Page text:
Question 13: There are many Bill Arnolds out there but there is only one who is a self-described "obscurematician." Bill is the voice of the weekly "Beyond the Box Score" which collects a wide variety of statistical nuggets and anomalies and spends an inordinate amount of time in the press box in San Francisco.
Bill, you were there the night of Cain's perfecto and you have a story about the official scorer from the 1st inning that perhaps you can share.
Bill Arnold: One truly unique thing about Cain's perfect game was that the official scorer, Dave Feldman, predicted it. In the first inning, he told the MLB.com scorer, Karen Sherrill, that Cain was going to pitch a perfect game. The best account of Feldman's uncanny prescience comes from a story written by Dan Brown of the San Jose Mercury News from June 21, 2012. Here are some excerpts:
Like the mighty Babe Ruth, official scorekeeper David Feldman called his shot. Ruth did so by pointing toward the centerfield bleachers and smacking a home run there. Feldman did so by predicting that Matt Cain would allow nothing but zeroes -- The Sultan of Naught.
"It's absolutely true," said Don Amundson, who was working in the Comcast Sports Net Bay Area television truck that night.
"Too bad I didn't get him to pick my lottery numbers for me," Karen Sherrill of MLB.com said.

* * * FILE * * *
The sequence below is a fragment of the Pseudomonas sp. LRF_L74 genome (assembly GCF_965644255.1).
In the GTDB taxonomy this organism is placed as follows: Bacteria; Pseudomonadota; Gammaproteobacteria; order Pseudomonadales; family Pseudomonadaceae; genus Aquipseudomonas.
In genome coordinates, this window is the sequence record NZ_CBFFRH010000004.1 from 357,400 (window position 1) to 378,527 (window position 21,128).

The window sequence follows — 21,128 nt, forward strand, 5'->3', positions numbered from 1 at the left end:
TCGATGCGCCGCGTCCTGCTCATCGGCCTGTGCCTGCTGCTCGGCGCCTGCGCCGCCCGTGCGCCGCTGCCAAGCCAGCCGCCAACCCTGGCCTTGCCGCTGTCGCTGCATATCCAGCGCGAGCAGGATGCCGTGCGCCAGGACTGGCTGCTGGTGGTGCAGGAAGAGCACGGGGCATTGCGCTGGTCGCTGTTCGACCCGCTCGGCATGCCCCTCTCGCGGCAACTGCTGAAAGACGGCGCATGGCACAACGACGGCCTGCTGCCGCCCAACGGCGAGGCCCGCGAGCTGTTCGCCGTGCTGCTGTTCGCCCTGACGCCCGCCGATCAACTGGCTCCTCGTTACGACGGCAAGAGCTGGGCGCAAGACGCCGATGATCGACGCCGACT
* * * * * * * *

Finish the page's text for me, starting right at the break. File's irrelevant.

Amundson was the first to hear the perfect claim. As the two were packing up after Tuesday night's contest that lasted 3 hours and 12 minutes, Amundson groused about a recent slew of long games.
"(Feldman) put his pen down, turned to me and said, 'Don't worry. When Matt Cain throws a no-hitter tomorrow, we'll be out of here in no time,'" Amundson said.
After Cain struck out Jordan Schafer, the first batter of the game, "(Feldman) turned to me and said 'He's going to have a perfect game,'" Sherrill recalled.
"He'd never said anything like that to me before and I remembered thinking at first he was going to jinx it," Sherrill said. "As the game went on and there were a couple of nail-biting plays, he was confident they would make the play while the rest of us held our breath."
Question 14: From your unique eew, what can of tidbits can you tell us about Matt Cain?
Bill Arnold: Here are a few more fun facts about Cain's perfect game.